Author: M.C. Beaton
When a bored Agatha attends a nearby village’s winter pig roast she stumbles into a gruesome web of intrigue. In the darkness of the falling night Agatha notes that the rotating pig is more that it seems – it’s a man with a pig’s head sewn on. The victim is a local policeman: the uncompromising, unlikable Beech. A man Agatha had just threatened publically the day before. The case is on.
Despite Agatha’s role as the lead suspect, Beech’s gorgeous ex-wife hires Agatha’s agency to unravel the mystery of his grisly death. It’s a strange move, and as Agatha’s agency follows the clues the killer strikes again. It seems that Beech was involved in something bigger than himself, an organization that will go to any lengths to send a message and silence Agatha once and for all.
Agatha has been sussing out the lowdown on Cotswold killers for years now and has successfully completed an astonishing number of high-profile cases (twenty-two to be exact.) This is hardly her first rodeo, and at this point her agency has also been running full tilt for years. Yet (enter note of exasperation) the characters have hardly gained any savvy, much less professionalism. As a matter of fact, they seem to have forgotten some basic detecting, leading to dangerous situations that stand out as architected plot points.
The series’ dodgy continuity also continues to suffer in As the Pig Turns. The previous book, Agatha Raisin and the Busy Body, had introduced Simon, a new detective at the agency and potential love interest for Toni. Simon is presented as an up-right young man, one willing to put himself out to do someone else a good turn. A critical feature of his story is his parent’s tragic demise. Simon is alone in the world, and because of this he is able to comfort a grieving Toni. In As the Pig Turns, however, all this is forgotten. The love story is turned on its head; Simon’s dead parents are miraculously alive, rich, and able to get him out of many binds; and he is a selfish, self-serving, unlikable character. Our willingness and ability to believe in the world of our characters dies, and Beaton looses what was developing nicely as a beautiful story and wonderful introduction to a new main character.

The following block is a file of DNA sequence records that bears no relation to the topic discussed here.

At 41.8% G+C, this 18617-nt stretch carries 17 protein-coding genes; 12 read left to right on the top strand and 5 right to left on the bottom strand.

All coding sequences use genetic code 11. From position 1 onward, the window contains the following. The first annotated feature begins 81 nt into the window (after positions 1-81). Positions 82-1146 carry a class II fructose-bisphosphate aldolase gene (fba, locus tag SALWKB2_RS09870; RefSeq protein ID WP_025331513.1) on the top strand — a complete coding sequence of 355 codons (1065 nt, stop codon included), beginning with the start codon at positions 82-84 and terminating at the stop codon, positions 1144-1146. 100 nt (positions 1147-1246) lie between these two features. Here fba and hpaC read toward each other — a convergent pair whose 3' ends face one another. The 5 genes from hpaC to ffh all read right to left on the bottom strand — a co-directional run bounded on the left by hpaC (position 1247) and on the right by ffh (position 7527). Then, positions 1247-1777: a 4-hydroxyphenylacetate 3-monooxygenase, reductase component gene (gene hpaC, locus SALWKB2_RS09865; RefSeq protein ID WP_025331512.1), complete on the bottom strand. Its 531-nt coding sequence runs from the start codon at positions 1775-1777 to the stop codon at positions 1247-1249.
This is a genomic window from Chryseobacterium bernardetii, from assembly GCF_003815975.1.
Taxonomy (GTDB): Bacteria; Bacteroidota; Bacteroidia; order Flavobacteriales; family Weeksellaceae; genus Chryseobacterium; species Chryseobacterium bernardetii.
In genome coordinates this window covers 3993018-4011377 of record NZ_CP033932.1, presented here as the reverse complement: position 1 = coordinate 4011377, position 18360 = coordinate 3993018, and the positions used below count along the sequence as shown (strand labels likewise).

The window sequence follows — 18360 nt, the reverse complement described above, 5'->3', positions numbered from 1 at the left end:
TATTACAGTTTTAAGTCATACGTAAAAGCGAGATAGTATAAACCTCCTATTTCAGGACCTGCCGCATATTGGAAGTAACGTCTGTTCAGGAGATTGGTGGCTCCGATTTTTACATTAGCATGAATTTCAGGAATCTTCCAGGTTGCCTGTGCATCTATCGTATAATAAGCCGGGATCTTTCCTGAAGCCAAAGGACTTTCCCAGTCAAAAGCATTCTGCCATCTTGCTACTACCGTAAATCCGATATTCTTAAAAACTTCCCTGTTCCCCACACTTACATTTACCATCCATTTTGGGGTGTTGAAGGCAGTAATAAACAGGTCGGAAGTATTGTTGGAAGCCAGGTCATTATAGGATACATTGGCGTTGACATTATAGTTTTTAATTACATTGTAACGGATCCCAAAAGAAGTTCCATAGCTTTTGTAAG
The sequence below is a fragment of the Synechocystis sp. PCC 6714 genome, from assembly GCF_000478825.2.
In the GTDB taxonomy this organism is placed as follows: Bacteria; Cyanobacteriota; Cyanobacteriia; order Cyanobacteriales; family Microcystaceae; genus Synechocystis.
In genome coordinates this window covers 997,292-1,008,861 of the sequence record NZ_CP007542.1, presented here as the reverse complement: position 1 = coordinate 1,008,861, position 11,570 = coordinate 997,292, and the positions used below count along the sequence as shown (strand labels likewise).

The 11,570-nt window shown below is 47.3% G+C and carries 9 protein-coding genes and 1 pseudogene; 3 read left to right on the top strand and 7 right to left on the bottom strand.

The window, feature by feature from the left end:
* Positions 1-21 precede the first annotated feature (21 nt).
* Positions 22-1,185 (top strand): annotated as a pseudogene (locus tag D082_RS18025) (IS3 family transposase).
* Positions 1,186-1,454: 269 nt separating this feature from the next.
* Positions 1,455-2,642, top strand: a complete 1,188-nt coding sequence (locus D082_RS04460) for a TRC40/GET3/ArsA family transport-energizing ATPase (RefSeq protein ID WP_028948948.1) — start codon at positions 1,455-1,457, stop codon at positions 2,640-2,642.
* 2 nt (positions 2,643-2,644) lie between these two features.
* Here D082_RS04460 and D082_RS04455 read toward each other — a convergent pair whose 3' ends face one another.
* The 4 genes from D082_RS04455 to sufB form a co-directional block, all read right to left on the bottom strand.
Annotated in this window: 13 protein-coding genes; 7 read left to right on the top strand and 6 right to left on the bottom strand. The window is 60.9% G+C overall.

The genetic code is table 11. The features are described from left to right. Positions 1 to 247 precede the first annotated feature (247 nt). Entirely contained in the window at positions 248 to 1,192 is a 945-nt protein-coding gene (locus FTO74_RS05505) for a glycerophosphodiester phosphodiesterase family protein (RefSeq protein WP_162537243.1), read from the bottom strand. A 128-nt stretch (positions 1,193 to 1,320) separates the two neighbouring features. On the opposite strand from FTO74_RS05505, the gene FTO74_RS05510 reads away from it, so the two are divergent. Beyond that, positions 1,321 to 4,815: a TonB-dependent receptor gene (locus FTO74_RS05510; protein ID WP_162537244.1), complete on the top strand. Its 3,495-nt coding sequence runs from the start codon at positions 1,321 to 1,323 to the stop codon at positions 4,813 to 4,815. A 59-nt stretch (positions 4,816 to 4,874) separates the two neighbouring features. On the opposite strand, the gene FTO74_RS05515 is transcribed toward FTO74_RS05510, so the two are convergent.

This is just one major moment where continuity lapses, but hardly the only one. As the Pig Turns is fast, sloppy, spreading itself like the tentacles of a hyperactive octopus, unable to focus or grasp anything. The fact that the villagers apparently cannot tell the difference between a human body and a pig start off the separation from reality, and it continues as the story jerks from one focus to another. By the end we have a smattering of everything: the mafia in the Costwolds, plastic surgery gone wrong, abusive relationships, a trip to Vegas (for real), kidnapping, an underground enterprise to steal farm equipment, a compulsive liar, and more. It’s too much, too fragmented, and it doesn’t bear close examination. The book had potential, but too much was going on none of it really connected together.
Of course, it’s an Agatha mystery, so I still enjoyed it. Partly, I just like the atmosphere, and partly I am invested in the people and WANT to know what happens. Not that the cast is especially likable anymore. Toni is currently the only character who has as yet to do something hateful and who seems to have a shred of morality. Everyone else: well, it’s a game of selfish people screwing each other over while hunting for killers against some stunning countryside. What can I say? Twenty odd books in and I keep coming back. I guess something still works.
One interesting thing that fans and general readers alike shouldn’t miss in As the Pig Turns is the developing storyline with a suddenly smitten Charles. Now . . . who knows if the next novel will recall this drawn out plotline and stick to it (I’m still mad over the Toni and Simon cliffhanger from Busy Body that was executed so terribly here). But still, interesting development despite the sloppiness.
– Frances Carden
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